Having said that, summer freedom wasn’t all ice cream and Hypercolor shirts. The “free range childhood” that people venerate now was considerably more dangerous than bloggers like to remember. We broke arms and knocked out teeth. My cousin and I lit part of the yard ablaze with firework tanks. We played with fireworks and flooded the house. The world was, frankly, as risky then as it was now. And for that reason, there were rules — a code that stipulated where we could go, where we couldn’t, and how we should act. The Summer Rules.

Yet as I see reports of Pokémon Go float into my news feed, I’m concerned that we’re gobbling up all the summer joy, but forgetting the summer rules. The stuff our parents, siblings, and grandparents told us before the screen door slammed weren’t empty platitudes, it was a rulebook for survival. When I see people catching Pokémon at the Holocaust Museum, jumping fences, or running into lampposts, I think we should call back to the rules that kept us alive in those long-ago summers…

Look Both Ways

There’s a reason Pokémon Go starts up with a warning about situational awareness. The game hadn’t been out long before players began talking about twisted ankles and minor contusions from strolling into trees.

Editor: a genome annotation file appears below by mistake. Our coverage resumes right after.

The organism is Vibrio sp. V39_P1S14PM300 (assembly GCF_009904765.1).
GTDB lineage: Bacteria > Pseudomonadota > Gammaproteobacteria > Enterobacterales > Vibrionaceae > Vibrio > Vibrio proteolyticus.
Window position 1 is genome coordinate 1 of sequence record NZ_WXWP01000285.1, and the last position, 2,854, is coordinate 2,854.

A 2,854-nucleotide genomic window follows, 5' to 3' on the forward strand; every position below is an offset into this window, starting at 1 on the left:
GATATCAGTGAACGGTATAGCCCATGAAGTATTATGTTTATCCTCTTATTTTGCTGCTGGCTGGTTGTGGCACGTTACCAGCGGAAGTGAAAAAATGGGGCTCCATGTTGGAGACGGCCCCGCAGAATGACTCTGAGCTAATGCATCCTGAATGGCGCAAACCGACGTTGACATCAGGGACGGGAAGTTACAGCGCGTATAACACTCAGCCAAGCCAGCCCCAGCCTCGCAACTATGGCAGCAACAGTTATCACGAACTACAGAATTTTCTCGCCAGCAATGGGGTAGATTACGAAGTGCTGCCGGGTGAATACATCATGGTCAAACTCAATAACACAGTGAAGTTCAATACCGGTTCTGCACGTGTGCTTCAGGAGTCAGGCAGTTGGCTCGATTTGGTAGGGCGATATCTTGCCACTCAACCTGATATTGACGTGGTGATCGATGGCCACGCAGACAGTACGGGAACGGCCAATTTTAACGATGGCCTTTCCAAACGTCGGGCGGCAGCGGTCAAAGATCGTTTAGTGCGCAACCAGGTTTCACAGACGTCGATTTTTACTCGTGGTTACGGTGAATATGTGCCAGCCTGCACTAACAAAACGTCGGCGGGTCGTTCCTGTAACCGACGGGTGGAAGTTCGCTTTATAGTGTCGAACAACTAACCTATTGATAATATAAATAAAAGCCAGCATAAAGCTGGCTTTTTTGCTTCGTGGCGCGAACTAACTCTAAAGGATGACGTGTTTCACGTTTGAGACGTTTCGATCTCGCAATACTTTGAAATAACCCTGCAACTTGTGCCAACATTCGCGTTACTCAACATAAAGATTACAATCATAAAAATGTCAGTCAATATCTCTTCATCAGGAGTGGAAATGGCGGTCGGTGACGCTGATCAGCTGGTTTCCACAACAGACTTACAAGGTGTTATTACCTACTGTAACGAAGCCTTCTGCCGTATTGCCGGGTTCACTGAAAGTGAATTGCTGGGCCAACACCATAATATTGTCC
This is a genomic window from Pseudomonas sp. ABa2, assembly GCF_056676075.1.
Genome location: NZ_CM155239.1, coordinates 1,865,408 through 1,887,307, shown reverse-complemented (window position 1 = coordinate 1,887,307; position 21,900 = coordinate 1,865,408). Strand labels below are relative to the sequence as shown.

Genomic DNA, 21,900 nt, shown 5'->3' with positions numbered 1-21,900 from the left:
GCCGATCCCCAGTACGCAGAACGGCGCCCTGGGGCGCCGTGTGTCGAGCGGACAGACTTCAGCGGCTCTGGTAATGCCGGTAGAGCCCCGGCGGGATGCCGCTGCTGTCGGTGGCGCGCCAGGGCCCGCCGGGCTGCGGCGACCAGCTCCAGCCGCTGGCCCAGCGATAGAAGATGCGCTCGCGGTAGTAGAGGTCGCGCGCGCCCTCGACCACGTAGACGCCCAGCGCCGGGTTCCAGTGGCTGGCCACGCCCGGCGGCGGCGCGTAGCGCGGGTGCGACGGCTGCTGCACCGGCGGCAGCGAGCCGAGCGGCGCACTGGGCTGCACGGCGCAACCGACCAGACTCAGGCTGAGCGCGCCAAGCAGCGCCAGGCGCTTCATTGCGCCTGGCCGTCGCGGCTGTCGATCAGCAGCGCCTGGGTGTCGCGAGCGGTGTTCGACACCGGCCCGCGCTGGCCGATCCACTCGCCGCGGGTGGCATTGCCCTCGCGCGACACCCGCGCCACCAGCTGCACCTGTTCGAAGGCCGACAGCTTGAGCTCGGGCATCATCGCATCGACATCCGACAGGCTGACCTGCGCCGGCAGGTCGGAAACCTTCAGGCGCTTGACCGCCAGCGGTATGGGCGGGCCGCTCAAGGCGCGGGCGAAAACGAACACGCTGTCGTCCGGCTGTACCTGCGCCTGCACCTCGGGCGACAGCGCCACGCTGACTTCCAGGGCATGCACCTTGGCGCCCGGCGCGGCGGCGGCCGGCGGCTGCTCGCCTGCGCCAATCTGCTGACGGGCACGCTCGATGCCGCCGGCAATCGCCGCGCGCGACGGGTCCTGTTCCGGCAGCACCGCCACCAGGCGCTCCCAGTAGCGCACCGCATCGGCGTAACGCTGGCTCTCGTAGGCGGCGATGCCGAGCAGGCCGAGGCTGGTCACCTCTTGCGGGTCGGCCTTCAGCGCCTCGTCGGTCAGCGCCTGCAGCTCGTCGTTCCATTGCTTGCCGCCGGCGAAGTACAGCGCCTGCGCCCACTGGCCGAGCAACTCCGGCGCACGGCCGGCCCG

I should state that injuries like these could’ve happened with any event that drives more people into the outdoors. And despite fake articles claiming otherwise, there hasn’t been a big Pokémon Go car accident yet — though there has been a fender-bender. But let’s be honest: this is nothing new. When there is a big accident, it won’t be the first time someone crashed a car while looking at their phone.

But there’s a simple way to from getting hurt: boost your situational awareness. Look both ways before you cross the street. Don’t catch Pokémon while driving. Make sure strange men aren’t following you. This is all pretty common-sense stuff, but when you spot a Golbat and get excited, it’s easy to forget. Do what we teach children to do when a ball rolls into the street: take a breath and wait. Assess if this really catch needs to happen right now. Don’t rush.